Nigeria’s democracy is stuck in deeply corrupt politics. Terribly sad!
Truth is, in countries where the sources of politicians’ wealth matter and are scrupulously examined, where the political system is protected against corruption, few of the aspirants would have dared to run for president It was incongruous that this year’s “Democracy Day”, marked on June 12, came immediately after the utterly flawed presidential primaries that […]
Truth is, in countries where the sources of politicians’ wealth matter and are scrupulously examined, where the political system is protected against corruption, few of the aspirants would have dared to run for president
It was incongruous that this year’s “Democracy Day”, marked on June 12, came immediately after the utterly flawed presidential primaries that threw up depressingly unsavoury candidates for the two major parties – Bola Tinubu for the All Progressives Congress (APC) and Atiku Abubakar for the People’s Democratic Party (PDP).
How could anyone talk of “Democracy Day” after such discreditable primaries. There’s truly nothing to celebrate in a democracy built on a corrupt and broken politics.
Well, if you ask me, Obasanjo was absolutely right.
The phrase “garbage in, garbage out” is used in computing to convey the idea that poor-quality input will produce poor-quality output. The same is true of democracy: its integrity hinges on the quality of the underlying process that produces candidates for elections. Unfortunately, in Nigeria, that process – party primaries – has been bastardised by politicians and political parties.
From a “garbage in, garbage out” point of view, the starting point for our analysis must be the quality of the politicians “inputted” into the presidential primary process. How high or how low is their integrity? Let’s be honest, for most of them, it’s very low indeed!
A few months before the primaries, former President Olusegun Obasanjo made the point that if the Independent Corrupt Practices and other Related Offences Commission (ICPC) and the Economic and Financial Crimes Commission (EFCC), had done their jobs properly, many of the politicians jostling for political offices “should have been in jail.” Well, if you ask me, Obasanjo was absolutely right.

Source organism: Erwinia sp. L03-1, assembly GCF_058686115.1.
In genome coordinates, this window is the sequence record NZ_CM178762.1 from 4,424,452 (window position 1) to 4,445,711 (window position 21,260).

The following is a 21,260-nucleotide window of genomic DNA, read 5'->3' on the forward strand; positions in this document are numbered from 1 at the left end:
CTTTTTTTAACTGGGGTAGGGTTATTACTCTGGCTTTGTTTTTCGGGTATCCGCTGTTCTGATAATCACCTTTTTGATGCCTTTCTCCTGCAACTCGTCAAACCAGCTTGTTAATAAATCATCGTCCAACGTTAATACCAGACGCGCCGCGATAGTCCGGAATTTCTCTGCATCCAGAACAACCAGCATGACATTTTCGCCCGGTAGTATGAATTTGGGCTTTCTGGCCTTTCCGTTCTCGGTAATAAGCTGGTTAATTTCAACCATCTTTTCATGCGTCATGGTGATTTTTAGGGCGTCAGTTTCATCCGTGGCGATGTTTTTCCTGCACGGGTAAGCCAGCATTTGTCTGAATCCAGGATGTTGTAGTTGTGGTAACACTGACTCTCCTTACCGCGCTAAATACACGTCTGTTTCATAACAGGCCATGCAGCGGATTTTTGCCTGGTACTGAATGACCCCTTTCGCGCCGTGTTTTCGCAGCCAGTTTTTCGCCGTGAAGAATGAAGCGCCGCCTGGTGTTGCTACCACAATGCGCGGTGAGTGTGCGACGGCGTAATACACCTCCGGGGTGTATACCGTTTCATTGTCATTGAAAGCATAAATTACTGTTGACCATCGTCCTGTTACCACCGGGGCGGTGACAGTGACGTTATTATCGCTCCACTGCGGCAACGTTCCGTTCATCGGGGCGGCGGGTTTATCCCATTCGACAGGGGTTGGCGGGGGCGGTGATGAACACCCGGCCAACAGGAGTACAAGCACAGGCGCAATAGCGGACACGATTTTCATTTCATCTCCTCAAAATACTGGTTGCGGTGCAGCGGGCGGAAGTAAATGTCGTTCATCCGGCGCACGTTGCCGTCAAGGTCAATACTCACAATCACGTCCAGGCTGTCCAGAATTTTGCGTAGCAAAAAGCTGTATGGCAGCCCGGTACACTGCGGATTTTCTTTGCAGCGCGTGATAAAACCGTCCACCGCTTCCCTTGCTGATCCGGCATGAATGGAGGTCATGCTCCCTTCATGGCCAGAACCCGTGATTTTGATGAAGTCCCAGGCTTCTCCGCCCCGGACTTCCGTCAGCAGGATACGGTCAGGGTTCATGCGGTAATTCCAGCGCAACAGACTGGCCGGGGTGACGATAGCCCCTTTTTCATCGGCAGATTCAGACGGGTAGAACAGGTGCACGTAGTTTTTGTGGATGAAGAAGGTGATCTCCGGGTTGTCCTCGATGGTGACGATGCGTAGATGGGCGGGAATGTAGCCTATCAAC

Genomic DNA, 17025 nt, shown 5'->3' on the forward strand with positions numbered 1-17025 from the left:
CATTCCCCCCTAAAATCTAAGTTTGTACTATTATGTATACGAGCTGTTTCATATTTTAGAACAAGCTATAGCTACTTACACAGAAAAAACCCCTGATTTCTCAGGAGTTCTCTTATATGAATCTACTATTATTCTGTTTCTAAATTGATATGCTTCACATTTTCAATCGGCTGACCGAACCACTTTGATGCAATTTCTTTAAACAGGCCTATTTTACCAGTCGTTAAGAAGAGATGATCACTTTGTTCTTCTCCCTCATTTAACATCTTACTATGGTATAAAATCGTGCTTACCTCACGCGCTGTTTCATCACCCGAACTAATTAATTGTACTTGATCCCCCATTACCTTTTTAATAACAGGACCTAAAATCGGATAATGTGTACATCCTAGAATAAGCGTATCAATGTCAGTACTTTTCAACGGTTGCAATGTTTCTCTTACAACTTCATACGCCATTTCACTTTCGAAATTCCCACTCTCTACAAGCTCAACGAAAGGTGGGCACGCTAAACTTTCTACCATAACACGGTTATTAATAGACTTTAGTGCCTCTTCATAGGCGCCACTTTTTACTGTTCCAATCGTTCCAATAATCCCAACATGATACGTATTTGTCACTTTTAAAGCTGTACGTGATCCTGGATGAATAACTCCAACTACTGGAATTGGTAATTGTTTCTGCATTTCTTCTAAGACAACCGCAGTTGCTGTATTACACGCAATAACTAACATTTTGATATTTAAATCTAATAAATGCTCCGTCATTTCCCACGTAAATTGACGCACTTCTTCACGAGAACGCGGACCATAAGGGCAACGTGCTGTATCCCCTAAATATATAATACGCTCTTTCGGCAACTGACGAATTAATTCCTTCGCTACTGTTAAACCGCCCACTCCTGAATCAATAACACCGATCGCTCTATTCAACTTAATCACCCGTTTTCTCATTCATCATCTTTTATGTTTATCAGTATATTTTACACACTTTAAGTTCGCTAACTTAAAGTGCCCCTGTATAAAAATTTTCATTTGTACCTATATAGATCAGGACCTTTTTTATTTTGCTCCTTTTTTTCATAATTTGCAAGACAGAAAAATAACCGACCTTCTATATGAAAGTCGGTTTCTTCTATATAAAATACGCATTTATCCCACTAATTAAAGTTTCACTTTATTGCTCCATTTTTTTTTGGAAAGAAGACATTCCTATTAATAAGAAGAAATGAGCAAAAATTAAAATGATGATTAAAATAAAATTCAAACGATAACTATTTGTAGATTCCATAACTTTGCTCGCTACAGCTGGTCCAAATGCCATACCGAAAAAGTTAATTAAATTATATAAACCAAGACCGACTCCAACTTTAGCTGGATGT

Truth is, in countries where the sources of politicians’ wealth matter and are scrupulously examined, where the political system is protected against corruption, few of the aspirants would have dared to run for president. But such scrutiny is acutely lacking in Nigeria, and the consequence was the conspicuous display of unexplainable wealth during the highly monetised primaries, which inevitably favoured those with the deepest pockets, the largest war chests. Yet, when a democracy favours the stupendously wealthy, with dubious provenance, when it favours the highest bidder, it’s no longer true democracy.
In an ideal world, political parties would mediate the process; they would serve as bastions of democratic values and honest politics; they would give citizens credible choices in elections. But in Nigeria, the main parties are enablers of practices that erode political integrity and democratic legitimacy; practices that privilege the rich in the parties’ internal “democratic” processes.
Take the ruling APC. In a country dubbed the “poverty capital of the world”, the APC exposed itself as an out-of-touch party “by the rich for the rich” when it sold its presidential forms for a whopping N100 million; the main opposition PDP settled for a relatively ‘modest’ N40 million! But why did APC sell its presidential forms for N100 million? Well, it gave two reasons, namely: 1) it needed money to conduct its presidential primary and 2) the amount would deter unserious aspirants.
But the first reason wasn’t true because, despite raking in about N3billion from the sale of the presidential forms, the APC was still patently unprepared to hold its presidential primary by INEC’s original deadline of June 3. It had to shift it to June 6 to 8, taking advantage of INEC’s extension of the deadline by six days to June 9. Even so, the primary was amateurish, beset with technical hitches and organisational hiccups that led to several suspensions of voting, and the prolongation of the event by several hours! So, where did the money go?
And what about the APC’s second reason? Did the N100 million price tag deter frivolous aspirants? Far from it. A motley crowd of 28 people bought the forms. Of these, three didn’t submit them, two withdrew before the primary and eight stepped down at the primary; nevertheless, each forfeited the N100 million they paid for the forms.